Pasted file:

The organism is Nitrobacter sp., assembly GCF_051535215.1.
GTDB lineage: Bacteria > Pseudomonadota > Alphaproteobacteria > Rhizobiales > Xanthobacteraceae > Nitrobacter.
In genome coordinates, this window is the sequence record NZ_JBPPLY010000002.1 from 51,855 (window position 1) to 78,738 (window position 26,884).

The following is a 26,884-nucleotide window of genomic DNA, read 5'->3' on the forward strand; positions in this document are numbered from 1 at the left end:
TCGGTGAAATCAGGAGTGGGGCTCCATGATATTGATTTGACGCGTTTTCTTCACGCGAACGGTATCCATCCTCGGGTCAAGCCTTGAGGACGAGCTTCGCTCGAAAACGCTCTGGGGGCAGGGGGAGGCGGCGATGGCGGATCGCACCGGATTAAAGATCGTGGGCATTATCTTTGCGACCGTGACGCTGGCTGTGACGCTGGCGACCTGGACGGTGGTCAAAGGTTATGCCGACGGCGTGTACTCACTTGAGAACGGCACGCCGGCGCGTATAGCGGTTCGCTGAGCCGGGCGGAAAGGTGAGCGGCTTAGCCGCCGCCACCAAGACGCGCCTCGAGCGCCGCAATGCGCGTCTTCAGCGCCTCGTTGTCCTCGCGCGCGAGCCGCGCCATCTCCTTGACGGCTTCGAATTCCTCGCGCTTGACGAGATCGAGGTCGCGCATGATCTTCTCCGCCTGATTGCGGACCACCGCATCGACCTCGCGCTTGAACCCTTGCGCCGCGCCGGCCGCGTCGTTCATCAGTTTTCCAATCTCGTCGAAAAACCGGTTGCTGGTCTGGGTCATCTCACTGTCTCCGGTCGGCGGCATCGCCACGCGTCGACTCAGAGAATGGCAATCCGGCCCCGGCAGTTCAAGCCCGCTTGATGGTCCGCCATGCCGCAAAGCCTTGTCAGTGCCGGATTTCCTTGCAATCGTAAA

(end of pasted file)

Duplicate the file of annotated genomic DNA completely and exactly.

The organism is Nitrobacter sp., assembly GCF_051535215.1.
GTDB lineage: Bacteria > Pseudomonadota > Alphaproteobacteria > Rhizobiales > Xanthobacteraceae > Nitrobacter.
In genome coordinates, this window is the sequence record NZ_JBPPLY010000002.1 from 51,855 (window position 1) to 78,738 (window position 26,884).

The following is a 26,884-nucleotide window of genomic DNA, read 5'->3' on the forward strand; positions in this document are numbered from 1 at the left end:
TCGGTGAAATCAGGAGTGGGGCTCCATGATATTGATTTGACGCGTTTTCTTCACGCGAACGGTATCCATCCTCGGGTCAAGCCTTGAGGACGAGCTTCGCTCGAAAACGCTCTGGGGGCAGGGGGAGGCGGCGATGGCGGATCGCACCGGATTAAAGATCGTGGGCATTATCTTTGCGACCGTGACGCTGGCTGTGACGCTGGCGACCTGGACGGTGGTCAAAGGTTATGCCGACGGCGTGTACTCACTTGAGAACGGCACGCCGGCGCGTATAGCGGTTCGCTGAGCCGGGCGGAAAGGTGAGCGGCTTAGCCGCCGCCACCAAGACGCGCCTCGAGCGCCGCAATGCGCGTCTTCAGCGCCTCGTTGTCCTCGCGCGCGAGCCGCGCCATCTCCTTGACGGCTTCGAATTCCTCGCGCTTGACGAGATCGAGGTCGCGCATGATCTTCTCCGCCTGATTGCGGACCACCGCATCGACCTCGCGCTTGAACCCTTGCGCCGCGCCGGCCGCGTCGTTCATCAGTTTTCCAATCTCGTCGAAAAACCGGTTGCTGGTCTGGGTCATCTCACTGTCTCCGGTCGGCGGCATCGCCACGCGTCGACTCAGAGAATGGCAATCCGGCCCCGGCAGTTCAAGCCCGCTTGATGGTCCGCCATGCCGCAAAGCCTTGTCAGTGCCGGATTTCCTTGCAATCGTAAA